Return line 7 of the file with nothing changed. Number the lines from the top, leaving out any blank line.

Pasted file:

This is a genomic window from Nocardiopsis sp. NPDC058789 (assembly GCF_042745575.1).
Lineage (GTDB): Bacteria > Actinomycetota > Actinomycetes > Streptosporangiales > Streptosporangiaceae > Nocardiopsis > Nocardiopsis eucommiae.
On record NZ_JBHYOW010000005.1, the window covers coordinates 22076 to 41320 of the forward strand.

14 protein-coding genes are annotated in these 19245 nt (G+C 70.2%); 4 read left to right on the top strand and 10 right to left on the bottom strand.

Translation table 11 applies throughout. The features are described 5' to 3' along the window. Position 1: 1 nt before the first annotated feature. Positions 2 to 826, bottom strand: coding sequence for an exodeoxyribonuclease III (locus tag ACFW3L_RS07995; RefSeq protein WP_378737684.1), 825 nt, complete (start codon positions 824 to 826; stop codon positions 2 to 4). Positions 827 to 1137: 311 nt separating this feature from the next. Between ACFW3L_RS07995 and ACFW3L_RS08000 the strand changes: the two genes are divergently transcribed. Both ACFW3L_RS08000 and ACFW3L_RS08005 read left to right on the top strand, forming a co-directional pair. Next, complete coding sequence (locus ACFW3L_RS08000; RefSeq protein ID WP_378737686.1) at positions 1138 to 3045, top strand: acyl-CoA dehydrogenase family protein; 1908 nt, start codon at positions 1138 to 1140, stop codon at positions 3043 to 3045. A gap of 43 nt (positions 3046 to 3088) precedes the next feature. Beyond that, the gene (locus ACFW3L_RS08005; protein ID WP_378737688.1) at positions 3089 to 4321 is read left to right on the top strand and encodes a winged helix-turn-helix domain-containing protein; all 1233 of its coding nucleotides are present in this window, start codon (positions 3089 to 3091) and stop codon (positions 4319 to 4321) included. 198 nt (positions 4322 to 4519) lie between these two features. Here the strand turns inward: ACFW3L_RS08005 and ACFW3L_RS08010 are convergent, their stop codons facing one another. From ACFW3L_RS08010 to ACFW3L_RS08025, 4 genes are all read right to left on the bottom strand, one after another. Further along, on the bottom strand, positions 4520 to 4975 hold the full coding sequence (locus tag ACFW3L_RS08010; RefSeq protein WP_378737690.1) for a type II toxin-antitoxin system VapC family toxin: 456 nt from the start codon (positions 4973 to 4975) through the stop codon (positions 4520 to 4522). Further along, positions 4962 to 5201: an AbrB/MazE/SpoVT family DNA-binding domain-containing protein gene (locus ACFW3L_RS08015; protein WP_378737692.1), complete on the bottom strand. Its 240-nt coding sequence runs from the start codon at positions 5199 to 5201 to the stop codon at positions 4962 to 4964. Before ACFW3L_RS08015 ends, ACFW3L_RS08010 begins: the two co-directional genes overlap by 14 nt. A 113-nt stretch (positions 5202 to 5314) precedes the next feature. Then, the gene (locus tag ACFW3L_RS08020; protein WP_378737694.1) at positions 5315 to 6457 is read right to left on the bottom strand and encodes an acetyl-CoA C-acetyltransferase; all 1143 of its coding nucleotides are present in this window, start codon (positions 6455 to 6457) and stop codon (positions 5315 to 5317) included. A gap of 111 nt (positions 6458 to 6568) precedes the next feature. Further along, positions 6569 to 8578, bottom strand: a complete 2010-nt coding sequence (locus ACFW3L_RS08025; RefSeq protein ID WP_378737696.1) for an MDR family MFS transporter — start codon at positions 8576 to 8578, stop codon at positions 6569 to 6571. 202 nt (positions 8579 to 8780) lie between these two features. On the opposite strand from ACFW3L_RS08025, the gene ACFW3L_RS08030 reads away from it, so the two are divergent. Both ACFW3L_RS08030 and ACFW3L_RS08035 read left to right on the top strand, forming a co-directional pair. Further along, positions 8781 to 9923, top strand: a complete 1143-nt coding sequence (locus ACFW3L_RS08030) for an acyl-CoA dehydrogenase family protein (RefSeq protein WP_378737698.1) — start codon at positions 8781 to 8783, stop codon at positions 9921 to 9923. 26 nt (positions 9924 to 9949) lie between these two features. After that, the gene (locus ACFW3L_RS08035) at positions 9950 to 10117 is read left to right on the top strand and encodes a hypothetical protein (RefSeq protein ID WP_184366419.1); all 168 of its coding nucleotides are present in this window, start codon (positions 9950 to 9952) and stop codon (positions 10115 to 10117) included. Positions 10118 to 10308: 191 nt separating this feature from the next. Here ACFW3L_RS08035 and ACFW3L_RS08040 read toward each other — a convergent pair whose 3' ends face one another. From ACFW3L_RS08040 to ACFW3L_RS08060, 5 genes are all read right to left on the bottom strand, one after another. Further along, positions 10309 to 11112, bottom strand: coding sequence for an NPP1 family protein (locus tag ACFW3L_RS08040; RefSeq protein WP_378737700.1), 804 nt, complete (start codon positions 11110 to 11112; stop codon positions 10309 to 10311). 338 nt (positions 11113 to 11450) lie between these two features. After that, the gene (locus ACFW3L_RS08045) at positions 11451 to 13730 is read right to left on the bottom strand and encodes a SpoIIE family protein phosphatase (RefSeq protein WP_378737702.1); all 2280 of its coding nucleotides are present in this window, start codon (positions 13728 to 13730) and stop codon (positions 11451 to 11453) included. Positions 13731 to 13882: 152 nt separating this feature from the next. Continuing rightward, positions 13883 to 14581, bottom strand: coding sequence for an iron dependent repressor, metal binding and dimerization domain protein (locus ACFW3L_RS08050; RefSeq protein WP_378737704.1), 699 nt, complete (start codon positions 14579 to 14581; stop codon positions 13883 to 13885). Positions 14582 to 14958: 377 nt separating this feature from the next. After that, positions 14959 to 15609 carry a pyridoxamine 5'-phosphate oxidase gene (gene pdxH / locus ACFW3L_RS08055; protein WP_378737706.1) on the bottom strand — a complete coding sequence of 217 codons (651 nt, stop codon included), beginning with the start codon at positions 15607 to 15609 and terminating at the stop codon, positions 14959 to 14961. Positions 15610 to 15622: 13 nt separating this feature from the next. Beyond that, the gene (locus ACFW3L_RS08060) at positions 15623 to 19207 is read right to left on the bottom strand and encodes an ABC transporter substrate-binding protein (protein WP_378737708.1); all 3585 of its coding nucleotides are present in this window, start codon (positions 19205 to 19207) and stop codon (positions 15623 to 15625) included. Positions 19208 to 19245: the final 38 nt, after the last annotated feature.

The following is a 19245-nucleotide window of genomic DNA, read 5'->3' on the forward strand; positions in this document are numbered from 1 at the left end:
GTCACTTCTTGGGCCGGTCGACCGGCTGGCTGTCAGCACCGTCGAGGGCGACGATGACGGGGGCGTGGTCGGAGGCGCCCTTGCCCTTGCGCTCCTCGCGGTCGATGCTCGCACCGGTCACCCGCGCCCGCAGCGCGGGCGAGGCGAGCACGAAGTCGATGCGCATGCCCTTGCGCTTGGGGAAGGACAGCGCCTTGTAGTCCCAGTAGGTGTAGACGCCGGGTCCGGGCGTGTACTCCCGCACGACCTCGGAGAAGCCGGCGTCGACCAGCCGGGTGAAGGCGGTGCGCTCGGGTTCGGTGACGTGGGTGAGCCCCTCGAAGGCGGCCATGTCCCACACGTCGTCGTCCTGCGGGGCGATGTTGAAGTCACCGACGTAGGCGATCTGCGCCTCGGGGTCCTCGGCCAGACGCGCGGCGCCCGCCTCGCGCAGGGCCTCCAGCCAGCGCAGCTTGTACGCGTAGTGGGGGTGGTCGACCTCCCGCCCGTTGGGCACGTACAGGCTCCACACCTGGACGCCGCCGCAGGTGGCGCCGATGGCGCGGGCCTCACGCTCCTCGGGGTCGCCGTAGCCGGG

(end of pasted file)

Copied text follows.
GTCACTTCTTGGGCCGGTCGACCGGCTGGCTGTCAGCACCGTCGAGGGCGACGATGACGGGGGCGTGGTCGGAGGCGCCCTTGCCCTTGCGCTCCTCGCGGTCGATGCTCGCACCGGTCACCCGCGCCCGCAGCGCGGGCGAGGCGAGCACGAAGTCGATGCGCATGCCCTTGCGCTTGGGGAAGGACAGCGCCTTGTAGTCCCAGTAGGTGTAGACGCCGGGTCCGGGCGTGTACTCCCGCACGACCTCGGAGAAGCCGGCGTCGACCAGCCGGGTGAAGGCGGTGCGCTCGGGTTCGGTGACGTGGGTGAGCCCCTCGAAGGCGGCCATGTCCCACACGTCGTCGTCCTGCGGGGCGATGTTGAAGTCACCGACGTAGGCGATCTGCGCCTCGGGGTCCTCGGCCAGACGCGCGGCGCCCGCCTCGCGCAGGGCCTCCAGCCAGCGCAGCTTGTACGCGTAGTGGGGGTGGTCGACCTCCCGCCCGTTGGGCACGTACAGGCTCCACACCTGGACGCCGCCGCAGGTGGCGCCGATGGCGCGGGCCTCACGCTCCTCGGGGTCGCCGTAGCCGGG